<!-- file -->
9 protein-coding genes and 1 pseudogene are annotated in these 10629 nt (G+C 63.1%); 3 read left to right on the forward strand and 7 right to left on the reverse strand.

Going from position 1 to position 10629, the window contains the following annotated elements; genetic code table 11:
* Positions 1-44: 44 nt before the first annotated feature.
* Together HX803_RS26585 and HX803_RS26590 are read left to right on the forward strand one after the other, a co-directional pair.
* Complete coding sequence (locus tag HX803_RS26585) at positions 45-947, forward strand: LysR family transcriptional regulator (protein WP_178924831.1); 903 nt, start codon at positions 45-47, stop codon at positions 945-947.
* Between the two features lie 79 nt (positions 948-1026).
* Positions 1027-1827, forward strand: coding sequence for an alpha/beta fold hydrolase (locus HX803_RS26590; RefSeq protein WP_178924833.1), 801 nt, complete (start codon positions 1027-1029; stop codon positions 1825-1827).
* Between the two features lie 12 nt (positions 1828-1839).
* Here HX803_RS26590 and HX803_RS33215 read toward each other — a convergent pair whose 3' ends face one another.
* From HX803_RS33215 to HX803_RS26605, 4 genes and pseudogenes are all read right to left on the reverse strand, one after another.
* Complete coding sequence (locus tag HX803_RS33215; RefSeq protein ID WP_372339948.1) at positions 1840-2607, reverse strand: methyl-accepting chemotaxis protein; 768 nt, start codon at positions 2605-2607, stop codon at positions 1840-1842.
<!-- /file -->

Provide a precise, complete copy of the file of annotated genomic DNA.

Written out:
9 protein-coding genes and 1 pseudogene are annotated in these 10629 nt (G+C 63.1%); 3 read left to right on the forward strand and 7 right to left on the reverse strand.

Going from position 1 to position 10629, the window contains the following annotated elements; genetic code table 11:
* Positions 1-44: 44 nt before the first annotated feature.
* Together HX803_RS26585 and HX803_RS26590 are read left to right on the forward strand one after the other, a co-directional pair.
* Complete coding sequence (locus tag HX803_RS26585) at positions 45-947, forward strand: LysR family transcriptional regulator (protein WP_178924831.1); 903 nt, start codon at positions 45-47, stop codon at positions 945-947.
* Between the two features lie 79 nt (positions 948-1026).
* Positions 1027-1827, forward strand: coding sequence for an alpha/beta fold hydrolase (locus HX803_RS26590; RefSeq protein WP_178924833.1), 801 nt, complete (start codon positions 1027-1029; stop codon positions 1825-1827).
* Between the two features lie 12 nt (positions 1828-1839).
* Here HX803_RS26590 and HX803_RS33215 read toward each other — a convergent pair whose 3' ends face one another.
* From HX803_RS33215 to HX803_RS26605, 4 genes and pseudogenes are all read right to left on the reverse strand, one after another.
* Complete coding sequence (locus tag HX803_RS33215; RefSeq protein ID WP_372339948.1) at positions 1840-2607, reverse strand: methyl-accepting chemotaxis protein; 768 nt, start codon at positions 2605-2607, stop codon at positions 1840-1842.